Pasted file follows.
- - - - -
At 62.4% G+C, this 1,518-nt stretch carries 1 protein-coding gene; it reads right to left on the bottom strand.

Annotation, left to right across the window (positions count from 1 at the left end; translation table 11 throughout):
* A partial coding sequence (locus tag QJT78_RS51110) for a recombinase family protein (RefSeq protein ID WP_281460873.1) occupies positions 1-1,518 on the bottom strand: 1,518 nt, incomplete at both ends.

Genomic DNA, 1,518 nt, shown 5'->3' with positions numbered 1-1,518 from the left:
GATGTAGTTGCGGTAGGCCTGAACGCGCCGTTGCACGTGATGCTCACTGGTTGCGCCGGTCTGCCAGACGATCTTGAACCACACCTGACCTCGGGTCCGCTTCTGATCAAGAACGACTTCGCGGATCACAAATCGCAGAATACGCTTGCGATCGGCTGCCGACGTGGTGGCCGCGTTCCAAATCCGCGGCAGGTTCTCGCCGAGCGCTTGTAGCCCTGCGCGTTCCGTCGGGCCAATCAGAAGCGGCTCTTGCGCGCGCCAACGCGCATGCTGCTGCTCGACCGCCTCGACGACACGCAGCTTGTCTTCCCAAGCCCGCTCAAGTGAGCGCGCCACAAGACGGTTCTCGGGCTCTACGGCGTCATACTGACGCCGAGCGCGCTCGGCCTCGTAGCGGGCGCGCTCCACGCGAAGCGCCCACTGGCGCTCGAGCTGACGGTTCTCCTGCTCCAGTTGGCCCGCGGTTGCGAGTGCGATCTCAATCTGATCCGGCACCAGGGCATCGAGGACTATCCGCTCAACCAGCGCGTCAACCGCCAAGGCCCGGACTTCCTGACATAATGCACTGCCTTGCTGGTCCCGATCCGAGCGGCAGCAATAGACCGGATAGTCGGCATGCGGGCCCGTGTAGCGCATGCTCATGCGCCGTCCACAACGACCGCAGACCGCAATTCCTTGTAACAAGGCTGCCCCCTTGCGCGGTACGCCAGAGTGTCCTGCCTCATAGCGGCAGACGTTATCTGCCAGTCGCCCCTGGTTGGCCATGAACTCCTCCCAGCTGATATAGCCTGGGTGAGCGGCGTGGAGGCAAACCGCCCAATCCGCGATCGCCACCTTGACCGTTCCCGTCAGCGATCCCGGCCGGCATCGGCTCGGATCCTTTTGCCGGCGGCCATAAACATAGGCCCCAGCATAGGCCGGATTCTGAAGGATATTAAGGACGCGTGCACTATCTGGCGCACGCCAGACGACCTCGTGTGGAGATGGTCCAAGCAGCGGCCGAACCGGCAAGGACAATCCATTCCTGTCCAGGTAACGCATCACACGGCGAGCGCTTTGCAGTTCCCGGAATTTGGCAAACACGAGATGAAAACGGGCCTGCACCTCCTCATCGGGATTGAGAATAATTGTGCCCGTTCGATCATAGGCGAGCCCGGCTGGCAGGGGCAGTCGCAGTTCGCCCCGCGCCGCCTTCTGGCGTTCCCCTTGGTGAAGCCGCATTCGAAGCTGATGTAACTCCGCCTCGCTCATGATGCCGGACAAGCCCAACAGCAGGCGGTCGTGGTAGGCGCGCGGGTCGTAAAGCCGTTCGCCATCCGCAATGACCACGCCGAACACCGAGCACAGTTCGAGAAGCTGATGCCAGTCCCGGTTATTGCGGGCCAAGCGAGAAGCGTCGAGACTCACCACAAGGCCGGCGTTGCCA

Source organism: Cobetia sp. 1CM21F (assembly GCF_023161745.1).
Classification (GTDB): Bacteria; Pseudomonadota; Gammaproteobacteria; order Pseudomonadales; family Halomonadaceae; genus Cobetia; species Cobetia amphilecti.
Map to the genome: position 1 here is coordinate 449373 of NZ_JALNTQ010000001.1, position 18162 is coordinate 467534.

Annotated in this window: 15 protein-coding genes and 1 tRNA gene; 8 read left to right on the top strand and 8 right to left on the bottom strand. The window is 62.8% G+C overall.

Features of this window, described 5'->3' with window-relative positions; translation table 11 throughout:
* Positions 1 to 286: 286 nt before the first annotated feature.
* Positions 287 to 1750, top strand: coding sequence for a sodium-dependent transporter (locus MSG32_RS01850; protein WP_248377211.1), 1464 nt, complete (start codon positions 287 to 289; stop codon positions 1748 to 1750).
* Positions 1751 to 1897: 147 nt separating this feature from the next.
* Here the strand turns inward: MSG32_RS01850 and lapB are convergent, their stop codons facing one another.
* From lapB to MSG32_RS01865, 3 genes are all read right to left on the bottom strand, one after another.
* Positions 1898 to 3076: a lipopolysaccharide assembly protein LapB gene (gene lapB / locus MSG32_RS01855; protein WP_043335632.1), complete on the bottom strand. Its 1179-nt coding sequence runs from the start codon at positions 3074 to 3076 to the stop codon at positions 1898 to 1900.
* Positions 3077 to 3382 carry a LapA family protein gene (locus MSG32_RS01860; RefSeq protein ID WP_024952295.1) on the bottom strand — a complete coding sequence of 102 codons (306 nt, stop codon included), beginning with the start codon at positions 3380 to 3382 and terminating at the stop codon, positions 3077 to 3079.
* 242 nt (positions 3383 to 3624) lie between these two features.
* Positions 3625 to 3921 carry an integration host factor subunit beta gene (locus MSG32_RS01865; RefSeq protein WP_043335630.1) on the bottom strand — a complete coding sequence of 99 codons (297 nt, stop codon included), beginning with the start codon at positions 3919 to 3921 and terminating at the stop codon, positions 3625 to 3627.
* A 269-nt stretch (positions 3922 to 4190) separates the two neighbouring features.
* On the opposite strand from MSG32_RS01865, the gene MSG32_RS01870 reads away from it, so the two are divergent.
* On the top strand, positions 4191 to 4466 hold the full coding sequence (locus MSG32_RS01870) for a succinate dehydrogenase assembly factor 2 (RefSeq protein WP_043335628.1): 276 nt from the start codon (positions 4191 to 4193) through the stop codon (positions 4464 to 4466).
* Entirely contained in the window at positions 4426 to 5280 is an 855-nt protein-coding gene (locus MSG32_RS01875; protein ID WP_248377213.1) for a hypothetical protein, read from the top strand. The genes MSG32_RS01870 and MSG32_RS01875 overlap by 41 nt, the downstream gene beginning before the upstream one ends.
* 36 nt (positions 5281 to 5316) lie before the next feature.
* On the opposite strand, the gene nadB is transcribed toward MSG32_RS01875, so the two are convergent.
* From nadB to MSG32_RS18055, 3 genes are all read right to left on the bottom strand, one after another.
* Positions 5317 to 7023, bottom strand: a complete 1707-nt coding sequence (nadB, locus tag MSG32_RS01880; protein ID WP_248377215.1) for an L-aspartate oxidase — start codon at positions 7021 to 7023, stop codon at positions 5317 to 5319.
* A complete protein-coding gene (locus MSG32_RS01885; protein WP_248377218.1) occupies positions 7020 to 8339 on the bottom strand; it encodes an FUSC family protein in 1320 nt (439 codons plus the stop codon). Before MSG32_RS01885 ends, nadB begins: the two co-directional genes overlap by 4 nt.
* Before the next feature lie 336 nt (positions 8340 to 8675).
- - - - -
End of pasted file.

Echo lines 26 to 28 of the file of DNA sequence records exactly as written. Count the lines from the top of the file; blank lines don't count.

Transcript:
* From nadB to MSG32_RS18055, 3 genes are all read right to left on the bottom strand, one after another.
* Positions 5317 to 7023, bottom strand: a complete 1707-nt coding sequence (nadB, locus tag MSG32_RS01880; protein ID WP_248377215.1) for an L-aspartate oxidase — start codon at positions 7021 to 7023, stop codon at positions 5317 to 5319.
* A complete protein-coding gene (locus MSG32_RS01885; protein WP_248377218.1) occupies positions 7020 to 8339 on the bottom strand; it encodes an FUSC family protein in 1320 nt (439 codons plus the stop codon). Before MSG32_RS01885 ends, nadB begins: the two co-directional genes overlap by 4 nt.